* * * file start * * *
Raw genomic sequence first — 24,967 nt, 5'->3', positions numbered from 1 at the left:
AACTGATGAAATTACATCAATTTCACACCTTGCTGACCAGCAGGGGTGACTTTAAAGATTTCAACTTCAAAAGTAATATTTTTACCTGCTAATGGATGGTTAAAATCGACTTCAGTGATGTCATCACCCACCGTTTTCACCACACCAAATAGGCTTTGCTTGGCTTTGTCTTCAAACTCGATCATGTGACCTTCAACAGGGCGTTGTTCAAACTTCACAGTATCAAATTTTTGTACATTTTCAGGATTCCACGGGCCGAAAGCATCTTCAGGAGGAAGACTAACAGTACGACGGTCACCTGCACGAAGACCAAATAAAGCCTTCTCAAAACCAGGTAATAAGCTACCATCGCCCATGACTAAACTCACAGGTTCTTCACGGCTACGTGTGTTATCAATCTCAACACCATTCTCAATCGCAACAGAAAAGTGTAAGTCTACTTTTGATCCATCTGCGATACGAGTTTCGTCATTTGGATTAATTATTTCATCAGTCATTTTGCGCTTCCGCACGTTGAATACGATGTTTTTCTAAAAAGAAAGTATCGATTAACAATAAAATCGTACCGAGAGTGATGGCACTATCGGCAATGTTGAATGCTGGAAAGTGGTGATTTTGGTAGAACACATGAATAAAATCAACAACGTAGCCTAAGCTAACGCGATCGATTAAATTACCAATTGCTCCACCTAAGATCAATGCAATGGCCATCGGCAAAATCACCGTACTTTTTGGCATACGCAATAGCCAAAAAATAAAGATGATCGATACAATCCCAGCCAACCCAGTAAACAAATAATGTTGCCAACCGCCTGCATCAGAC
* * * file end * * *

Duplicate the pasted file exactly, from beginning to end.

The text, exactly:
Raw genomic sequence first — 24,967 nt, 5'->3', positions numbered from 1 at the left:
AACTGATGAAATTACATCAATTTCACACCTTGCTGACCAGCAGGGGTGACTTTAAAGATTTCAACTTCAAAAGTAATATTTTTACCTGCTAATGGATGGTTAAAATCGACTTCAGTGATGTCATCACCCACCGTTTTCACCACACCAAATAGGCTTTGCTTGGCTTTGTCTTCAAACTCGATCATGTGACCTTCAACAGGGCGTTGTTCAAACTTCACAGTATCAAATTTTTGTACATTTTCAGGATTCCACGGGCCGAAAGCATCTTCAGGAGGAAGACTAACAGTACGACGGTCACCTGCACGAAGACCAAATAAAGCCTTCTCAAAACCAGGTAATAAGCTACCATCGCCCATGACTAAACTCACAGGTTCTTCACGGCTACGTGTGTTATCAATCTCAACACCATTCTCAATCGCAACAGAAAAGTGTAAGTCTACTTTTGATCCATCTGCGATACGAGTTTCGTCATTTGGATTAATTATTTCATCAGTCATTTTGCGCTTCCGCACGTTGAATACGATGTTTTTCTAAAAAGAAAGTATCGATTAACAATAAAATCGTACCGAGAGTGATGGCACTATCGGCAATGTTGAATGCTGGAAAGTGGTGATTTTGGTAGAACACATGAATAAAATCAACAACGTAGCCTAAGCTAACGCGATCGATTAAATTACCAATTGCTCCACCTAAGATCAATGCAATGGCCATCGGCAAAATCACCGTACTTTTTGGCATACGCAATAGCCAAAAAATAAAGATGATCGATACAATCCCAGCCAACCCAGTAAACAAATAATGTTGCCAACCGCCTGCATCAGAC